Just in time for the 2012 London Olympic Games, The UK Health Protection Agency has made upgrades to its syndromic surveillance system—including a new emergency department system and an urgent care system.
Events that bring together hundreds of thousands of fans from countries all around the world have the potential to harbor a disease outbreak. Real time syndromic surveillance makes it possible to track and respond to such an outbreak.
While Syndromic Surveillance is optional in Meaningful Use stage 1, it becomes mandatory in the currently proposed stage 2 requirements. Health Monitoring Systems’ syndromic surveillance systems enable our clients to meet meaningful use requirements—provided the data submitted meets several additional criteria.
Conceptually, most agree that HIEs (Health Information Exchanges) provide a means to improve healthcare delivery—especially on a regional basis.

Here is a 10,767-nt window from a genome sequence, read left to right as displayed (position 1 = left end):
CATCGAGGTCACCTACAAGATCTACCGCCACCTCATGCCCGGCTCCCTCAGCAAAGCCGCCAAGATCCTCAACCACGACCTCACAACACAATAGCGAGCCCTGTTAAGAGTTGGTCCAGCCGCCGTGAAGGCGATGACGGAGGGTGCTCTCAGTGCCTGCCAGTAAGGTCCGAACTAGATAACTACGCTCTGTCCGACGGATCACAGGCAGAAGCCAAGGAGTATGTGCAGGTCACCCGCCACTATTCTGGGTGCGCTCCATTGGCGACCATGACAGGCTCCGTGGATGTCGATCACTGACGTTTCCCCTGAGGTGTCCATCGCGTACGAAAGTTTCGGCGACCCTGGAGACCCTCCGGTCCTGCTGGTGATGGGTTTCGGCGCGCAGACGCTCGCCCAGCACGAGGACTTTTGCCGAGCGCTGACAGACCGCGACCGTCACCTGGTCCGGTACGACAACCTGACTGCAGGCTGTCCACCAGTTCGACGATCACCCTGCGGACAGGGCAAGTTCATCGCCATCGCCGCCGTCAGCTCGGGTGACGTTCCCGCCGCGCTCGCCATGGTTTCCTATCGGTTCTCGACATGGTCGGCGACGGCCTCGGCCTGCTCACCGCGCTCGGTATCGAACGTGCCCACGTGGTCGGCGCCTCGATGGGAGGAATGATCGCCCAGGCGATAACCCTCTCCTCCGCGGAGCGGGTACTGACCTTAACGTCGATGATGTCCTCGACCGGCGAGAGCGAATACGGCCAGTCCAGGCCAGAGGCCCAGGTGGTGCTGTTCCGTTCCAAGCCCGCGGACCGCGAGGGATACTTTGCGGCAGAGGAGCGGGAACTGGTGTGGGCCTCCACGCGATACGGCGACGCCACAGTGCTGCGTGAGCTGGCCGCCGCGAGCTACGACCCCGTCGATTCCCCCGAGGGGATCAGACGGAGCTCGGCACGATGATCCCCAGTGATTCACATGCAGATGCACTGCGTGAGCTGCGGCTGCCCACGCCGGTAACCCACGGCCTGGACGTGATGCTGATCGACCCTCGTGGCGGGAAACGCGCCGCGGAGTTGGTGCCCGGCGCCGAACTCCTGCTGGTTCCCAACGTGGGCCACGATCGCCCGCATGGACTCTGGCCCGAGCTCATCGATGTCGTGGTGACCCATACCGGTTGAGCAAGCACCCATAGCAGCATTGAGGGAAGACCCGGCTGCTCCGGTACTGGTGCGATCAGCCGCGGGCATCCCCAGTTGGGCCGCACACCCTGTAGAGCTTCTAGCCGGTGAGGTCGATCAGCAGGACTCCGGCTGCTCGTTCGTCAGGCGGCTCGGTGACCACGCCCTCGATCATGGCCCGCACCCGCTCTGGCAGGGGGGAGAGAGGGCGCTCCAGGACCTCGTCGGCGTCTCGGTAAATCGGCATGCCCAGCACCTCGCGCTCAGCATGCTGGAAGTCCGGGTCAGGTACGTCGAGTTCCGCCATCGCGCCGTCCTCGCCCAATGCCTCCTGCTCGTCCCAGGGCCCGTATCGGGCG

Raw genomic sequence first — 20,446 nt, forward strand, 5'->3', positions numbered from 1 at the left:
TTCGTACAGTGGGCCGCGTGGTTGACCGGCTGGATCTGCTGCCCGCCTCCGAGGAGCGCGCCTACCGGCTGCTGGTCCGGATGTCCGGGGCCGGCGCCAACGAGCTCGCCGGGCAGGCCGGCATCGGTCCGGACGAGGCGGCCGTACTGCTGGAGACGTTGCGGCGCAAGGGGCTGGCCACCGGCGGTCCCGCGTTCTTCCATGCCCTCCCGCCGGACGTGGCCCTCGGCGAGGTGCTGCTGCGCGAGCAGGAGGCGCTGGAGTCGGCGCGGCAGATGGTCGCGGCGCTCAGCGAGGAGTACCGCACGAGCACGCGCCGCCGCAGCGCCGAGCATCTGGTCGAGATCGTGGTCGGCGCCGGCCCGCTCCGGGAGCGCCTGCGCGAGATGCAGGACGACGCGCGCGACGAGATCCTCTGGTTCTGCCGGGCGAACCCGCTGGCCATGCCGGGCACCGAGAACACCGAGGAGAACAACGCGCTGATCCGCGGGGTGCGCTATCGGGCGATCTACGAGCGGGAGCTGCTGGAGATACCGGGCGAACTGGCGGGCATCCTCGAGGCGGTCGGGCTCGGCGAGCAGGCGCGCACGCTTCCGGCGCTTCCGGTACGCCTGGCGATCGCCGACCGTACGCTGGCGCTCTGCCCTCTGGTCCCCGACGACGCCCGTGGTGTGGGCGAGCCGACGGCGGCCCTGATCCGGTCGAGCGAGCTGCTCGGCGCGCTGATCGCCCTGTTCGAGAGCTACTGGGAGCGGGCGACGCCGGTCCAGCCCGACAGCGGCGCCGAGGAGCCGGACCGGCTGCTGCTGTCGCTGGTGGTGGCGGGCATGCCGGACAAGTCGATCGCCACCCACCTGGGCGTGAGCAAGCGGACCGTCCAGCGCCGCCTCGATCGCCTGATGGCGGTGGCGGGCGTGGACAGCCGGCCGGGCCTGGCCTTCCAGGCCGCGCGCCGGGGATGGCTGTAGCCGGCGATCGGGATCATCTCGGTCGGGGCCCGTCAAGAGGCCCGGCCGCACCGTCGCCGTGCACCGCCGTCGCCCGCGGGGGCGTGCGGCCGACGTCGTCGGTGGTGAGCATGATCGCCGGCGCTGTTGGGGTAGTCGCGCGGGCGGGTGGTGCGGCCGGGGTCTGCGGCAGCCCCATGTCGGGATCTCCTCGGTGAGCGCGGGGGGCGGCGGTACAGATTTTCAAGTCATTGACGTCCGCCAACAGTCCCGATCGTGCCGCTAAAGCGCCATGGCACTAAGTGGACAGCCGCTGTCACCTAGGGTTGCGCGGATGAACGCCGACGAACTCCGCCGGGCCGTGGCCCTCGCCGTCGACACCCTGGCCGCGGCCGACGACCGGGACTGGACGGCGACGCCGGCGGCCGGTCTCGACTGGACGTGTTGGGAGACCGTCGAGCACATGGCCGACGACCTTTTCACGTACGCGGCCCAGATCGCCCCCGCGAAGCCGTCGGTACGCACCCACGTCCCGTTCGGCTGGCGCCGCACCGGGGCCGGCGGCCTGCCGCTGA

So why would Tennessee decide to abandon its plans for a statewide HIE?
This question leads to other questions regarding HIEs, some of which we discussed in our past blog on HIEs: Do too many rights make a wrong?. First, how would an HIE fare in a cost/benefit analysis? Would it show a benefit in line with the time and money necessary to implement and maintain it?
We all know that acronyms are a quick way to reference many companies and government organizations (our personal favorite is, of course, HMS). But trying to wade through a Meaningful Use document containing 15 different acronyms can be challenging. To help you gain a clearer picture of the key players in Meaningful Use implementation, HMS will occasionally blog on the agencies—and their acronyms—that we all should know about.